1 Now the Lord said to Abram, “Go from your country and your kindred and your father’s house to the land that I will show you. 2 And I will make of you a great nation, and I will bless you and make your name great, so that you will be a blessing. 3 I will bless those who bless you, and him who dishonors you I will curse, and in you all the families of the earth shall be blessed.”
Who was Abram? He was a Shemite who was descended from Noah. He lived in Ur of the Chaldees and was an idolator (Joshua 24:2). After his dad died, he continued a journey, called by God out of Ur, out of idolatry and into Canaan.
To be honest, there is nothing “special” about Abram. That is, there is nothing in his DNA that would indicate he could be a patriarch of a nation. That’s not to say he didn’t lead his family. It’s not to say he wasn’t a good man. It’s just to say there were many other Shemite idolators who could have been chosen by God.
In fact, the Bible records the distrust of Abram (and later, as Abraham) so as not to give the impression that this was a morally perfect person. Twice, he told leaders that his wife was his sister (a half-truth since they had the same father) in Genesis chapters 12 and 20. We are not even told if he was sorry for the repeated deception.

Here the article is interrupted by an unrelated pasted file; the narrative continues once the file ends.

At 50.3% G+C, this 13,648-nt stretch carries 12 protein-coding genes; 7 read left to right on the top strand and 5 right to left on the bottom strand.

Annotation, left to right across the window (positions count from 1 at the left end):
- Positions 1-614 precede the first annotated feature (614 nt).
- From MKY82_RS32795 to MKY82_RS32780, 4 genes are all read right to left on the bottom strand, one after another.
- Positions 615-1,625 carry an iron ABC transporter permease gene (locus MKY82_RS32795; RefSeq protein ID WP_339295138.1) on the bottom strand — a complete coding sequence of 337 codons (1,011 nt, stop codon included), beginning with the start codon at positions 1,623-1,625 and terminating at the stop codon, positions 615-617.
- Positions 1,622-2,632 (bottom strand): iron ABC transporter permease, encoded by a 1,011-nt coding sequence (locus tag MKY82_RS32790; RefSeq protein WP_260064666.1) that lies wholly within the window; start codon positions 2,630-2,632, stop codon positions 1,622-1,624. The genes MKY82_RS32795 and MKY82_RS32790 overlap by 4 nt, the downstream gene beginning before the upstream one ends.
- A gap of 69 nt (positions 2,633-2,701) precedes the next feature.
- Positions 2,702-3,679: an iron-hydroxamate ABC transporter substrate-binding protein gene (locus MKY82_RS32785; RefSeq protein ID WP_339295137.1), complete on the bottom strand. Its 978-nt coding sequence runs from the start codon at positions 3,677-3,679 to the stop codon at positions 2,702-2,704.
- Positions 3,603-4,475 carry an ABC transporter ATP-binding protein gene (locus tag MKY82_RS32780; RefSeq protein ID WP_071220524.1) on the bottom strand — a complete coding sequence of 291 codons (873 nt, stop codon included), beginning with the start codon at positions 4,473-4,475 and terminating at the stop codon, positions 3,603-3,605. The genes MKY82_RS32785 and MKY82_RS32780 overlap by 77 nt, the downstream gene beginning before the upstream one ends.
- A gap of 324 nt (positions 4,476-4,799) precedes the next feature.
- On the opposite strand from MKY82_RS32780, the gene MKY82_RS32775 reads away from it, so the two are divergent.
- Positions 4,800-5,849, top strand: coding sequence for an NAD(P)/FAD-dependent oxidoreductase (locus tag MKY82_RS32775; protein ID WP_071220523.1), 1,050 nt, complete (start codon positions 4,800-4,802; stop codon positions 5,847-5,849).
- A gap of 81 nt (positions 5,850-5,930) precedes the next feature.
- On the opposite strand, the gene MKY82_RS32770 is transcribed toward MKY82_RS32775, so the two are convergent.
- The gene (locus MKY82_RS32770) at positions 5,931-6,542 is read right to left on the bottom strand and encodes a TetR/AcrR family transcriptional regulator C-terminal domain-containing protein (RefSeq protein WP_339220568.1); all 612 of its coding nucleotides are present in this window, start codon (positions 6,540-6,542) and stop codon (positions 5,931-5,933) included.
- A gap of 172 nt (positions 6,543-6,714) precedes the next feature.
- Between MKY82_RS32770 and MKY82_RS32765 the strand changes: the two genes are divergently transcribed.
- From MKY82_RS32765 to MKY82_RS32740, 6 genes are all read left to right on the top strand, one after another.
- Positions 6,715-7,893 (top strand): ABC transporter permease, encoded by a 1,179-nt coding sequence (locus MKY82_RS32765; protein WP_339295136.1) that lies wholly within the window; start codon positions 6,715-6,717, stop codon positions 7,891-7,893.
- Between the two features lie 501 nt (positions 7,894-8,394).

What to make of this flawed patriarch? Is he worthy of the admiration bestowed upon him?
The story of Abram is no story at all without the call and promises of God. His story would be one of numerous stories that wouldn’t even be worth writing about. It was (and is) the God of Abram who is worth writing about. It is the interaction between these two which holds interest.
In fact, Abram is a forgettable figure if it wasn’t for the interactions he has with the living God of the universe. And, like the earlier story of creation, Abram’s story is one of re-creation. An idolator becomes a worshiper of the true God. And how did this happen? By his faith?
Remember, it is the promise of God Abram accepts and believes. The external word of God spoken into his earballs. Without the promise, without the spoken word, there is no faith. His reaction was credited to him as righteousness, but it was God who made Abram into Abraham, worthy in His sight. It is God alone who makes people acceptable in His sight.
And, how does He do this now? Through Word and Sacrament, in Christ’s name.